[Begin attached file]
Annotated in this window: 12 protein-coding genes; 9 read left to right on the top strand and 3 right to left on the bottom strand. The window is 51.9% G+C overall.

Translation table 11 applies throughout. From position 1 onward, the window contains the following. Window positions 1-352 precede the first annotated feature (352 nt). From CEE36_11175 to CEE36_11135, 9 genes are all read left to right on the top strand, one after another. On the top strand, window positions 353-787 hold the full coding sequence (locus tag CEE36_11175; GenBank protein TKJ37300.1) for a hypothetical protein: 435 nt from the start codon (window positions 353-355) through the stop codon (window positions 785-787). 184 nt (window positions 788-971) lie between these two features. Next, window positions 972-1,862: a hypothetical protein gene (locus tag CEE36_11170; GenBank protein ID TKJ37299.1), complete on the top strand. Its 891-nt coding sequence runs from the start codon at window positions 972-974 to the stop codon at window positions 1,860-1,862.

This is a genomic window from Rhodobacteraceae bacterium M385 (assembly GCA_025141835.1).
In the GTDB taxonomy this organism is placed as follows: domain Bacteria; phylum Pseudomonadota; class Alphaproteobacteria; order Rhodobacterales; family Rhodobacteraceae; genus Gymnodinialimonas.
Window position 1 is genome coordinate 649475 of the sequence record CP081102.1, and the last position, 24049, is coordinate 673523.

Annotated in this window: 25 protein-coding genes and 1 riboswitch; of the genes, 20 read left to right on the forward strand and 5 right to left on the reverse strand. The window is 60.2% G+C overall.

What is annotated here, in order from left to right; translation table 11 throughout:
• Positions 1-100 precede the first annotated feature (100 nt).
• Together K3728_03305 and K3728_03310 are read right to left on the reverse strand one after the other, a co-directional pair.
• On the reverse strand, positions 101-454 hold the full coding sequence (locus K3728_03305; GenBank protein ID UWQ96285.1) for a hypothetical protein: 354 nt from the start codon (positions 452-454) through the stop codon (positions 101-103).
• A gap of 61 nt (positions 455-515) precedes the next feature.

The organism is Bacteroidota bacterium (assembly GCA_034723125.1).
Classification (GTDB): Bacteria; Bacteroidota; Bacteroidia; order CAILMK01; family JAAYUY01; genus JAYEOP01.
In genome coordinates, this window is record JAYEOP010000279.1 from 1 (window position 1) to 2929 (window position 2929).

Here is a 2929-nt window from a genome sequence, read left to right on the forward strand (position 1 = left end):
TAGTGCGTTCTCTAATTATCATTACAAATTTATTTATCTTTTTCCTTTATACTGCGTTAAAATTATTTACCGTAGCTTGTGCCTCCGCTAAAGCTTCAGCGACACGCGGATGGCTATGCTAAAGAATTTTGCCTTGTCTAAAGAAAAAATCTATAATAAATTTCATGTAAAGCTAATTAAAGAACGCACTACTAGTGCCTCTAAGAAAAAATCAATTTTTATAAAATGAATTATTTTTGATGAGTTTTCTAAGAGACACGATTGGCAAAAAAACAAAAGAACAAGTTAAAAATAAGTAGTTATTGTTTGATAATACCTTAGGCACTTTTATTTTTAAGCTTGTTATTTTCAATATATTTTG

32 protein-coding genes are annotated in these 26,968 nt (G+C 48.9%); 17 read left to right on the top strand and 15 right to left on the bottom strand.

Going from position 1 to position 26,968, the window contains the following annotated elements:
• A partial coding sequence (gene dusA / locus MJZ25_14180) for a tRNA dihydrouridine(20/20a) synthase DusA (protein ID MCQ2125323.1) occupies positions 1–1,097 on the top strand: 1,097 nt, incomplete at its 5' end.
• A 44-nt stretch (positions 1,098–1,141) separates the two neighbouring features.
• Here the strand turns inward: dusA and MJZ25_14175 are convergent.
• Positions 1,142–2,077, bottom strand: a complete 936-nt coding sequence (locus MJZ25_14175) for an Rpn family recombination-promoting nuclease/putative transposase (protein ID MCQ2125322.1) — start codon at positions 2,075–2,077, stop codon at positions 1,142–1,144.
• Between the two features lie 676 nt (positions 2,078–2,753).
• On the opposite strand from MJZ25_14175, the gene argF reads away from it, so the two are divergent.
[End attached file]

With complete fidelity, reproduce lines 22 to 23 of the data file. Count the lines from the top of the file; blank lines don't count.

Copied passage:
• Positions 1,142–2,077, bottom strand: a complete 936-nt coding sequence (locus MJZ25_14175) for an Rpn family recombination-promoting nuclease/putative transposase (protein ID MCQ2125322.1) — start codon at positions 2,075–2,077, stop codon at positions 1,142–1,144.
• Between the two features lie 676 nt (positions 2,078–2,753).